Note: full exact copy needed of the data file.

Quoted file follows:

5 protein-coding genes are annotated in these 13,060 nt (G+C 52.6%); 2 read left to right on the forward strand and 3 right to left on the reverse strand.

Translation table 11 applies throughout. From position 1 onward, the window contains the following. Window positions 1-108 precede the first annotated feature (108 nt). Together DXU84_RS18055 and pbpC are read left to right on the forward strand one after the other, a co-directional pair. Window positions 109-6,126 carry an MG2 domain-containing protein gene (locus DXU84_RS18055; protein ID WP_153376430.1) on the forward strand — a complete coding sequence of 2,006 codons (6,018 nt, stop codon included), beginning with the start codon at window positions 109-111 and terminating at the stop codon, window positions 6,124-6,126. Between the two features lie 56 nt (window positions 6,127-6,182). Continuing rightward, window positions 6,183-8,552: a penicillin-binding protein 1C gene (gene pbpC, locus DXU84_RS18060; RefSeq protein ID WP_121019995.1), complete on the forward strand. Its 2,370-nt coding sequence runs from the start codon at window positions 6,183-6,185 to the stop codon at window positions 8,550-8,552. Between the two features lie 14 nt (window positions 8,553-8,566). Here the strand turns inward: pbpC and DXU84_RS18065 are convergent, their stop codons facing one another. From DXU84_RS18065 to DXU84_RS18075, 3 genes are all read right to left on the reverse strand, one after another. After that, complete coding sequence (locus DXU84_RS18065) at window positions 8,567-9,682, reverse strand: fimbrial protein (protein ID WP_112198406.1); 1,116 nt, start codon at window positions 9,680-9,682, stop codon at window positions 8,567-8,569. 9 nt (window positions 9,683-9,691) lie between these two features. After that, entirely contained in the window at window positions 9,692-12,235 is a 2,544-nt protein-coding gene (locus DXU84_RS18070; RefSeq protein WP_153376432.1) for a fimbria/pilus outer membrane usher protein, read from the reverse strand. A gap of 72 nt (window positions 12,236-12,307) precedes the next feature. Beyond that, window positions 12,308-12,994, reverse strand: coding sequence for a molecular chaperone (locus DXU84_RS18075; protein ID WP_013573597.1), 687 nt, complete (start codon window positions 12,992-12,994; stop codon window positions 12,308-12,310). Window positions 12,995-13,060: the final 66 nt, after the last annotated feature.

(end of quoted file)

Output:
5 protein-coding genes are annotated in these 13,060 nt (G+C 52.6%); 2 read left to right on the forward strand and 3 right to left on the reverse strand.

Translation table 11 applies throughout. From position 1 onward, the window contains the following. Window positions 1-108 precede the first annotated feature (108 nt). Together DXU84_RS18055 and pbpC are read left to right on the forward strand one after the other, a co-directional pair. Window positions 109-6,126 carry an MG2 domain-containing protein gene (locus DXU84_RS18055; protein ID WP_153376430.1) on the forward strand — a complete coding sequence of 2,006 codons (6,018 nt, stop codon included), beginning with the start codon at window positions 109-111 and terminating at the stop codon, window positions 6,124-6,126. Between the two features lie 56 nt (window positions 6,127-6,182). Continuing rightward, window positions 6,183-8,552: a penicillin-binding protein 1C gene (gene pbpC, locus DXU84_RS18060; RefSeq protein ID WP_121019995.1), complete on the forward strand. Its 2,370-nt coding sequence runs from the start codon at window positions 6,183-6,185 to the stop codon at window positions 8,550-8,552. Between the two features lie 14 nt (window positions 8,553-8,566). Here the strand turns inward: pbpC and DXU84_RS18065 are convergent, their stop codons facing one another. From DXU84_RS18065 to DXU84_RS18075, 3 genes are all read right to left on the reverse strand, one after another. After that, complete coding sequence (locus DXU84_RS18065) at window positions 8,567-9,682, reverse strand: fimbrial protein (protein ID WP_112198406.1); 1,116 nt, start codon at window positions 9,680-9,682, stop codon at window positions 8,567-8,569. 9 nt (window positions 9,683-9,691) lie between these two features. After that, entirely contained in the window at window positions 9,692-12,235 is a 2,544-nt protein-coding gene (locus DXU84_RS18070; RefSeq protein WP_153376432.1) for a fimbria/pilus outer membrane usher protein, read from the reverse strand. A gap of 72 nt (window positions 12,236-12,307) precedes the next feature. Beyond that, window positions 12,308-12,994, reverse strand: coding sequence for a molecular chaperone (locus DXU84_RS18075; protein ID WP_013573597.1), 687 nt, complete (start codon window positions 12,992-12,994; stop codon window positions 12,308-12,310). Window positions 12,995-13,060: the final 66 nt, after the last annotated feature.